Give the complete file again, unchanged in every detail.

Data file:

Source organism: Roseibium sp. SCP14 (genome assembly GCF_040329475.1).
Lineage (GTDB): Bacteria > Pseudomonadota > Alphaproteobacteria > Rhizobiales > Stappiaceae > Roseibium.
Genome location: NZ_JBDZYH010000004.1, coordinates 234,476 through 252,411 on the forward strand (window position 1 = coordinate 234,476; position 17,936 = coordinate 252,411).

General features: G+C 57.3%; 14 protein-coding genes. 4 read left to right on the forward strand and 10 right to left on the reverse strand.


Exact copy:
Source organism: Roseibium sp. SCP14 (genome assembly GCF_040329475.1).
Lineage (GTDB): Bacteria > Pseudomonadota > Alphaproteobacteria > Rhizobiales > Stappiaceae > Roseibium.
Genome location: NZ_JBDZYH010000004.1, coordinates 234,476 through 252,411 on the forward strand (window position 1 = coordinate 234,476; position 17,936 = coordinate 252,411).

General features: G+C 57.3%; 14 protein-coding genes. 4 read left to right on the forward strand and 10 right to left on the reverse strand.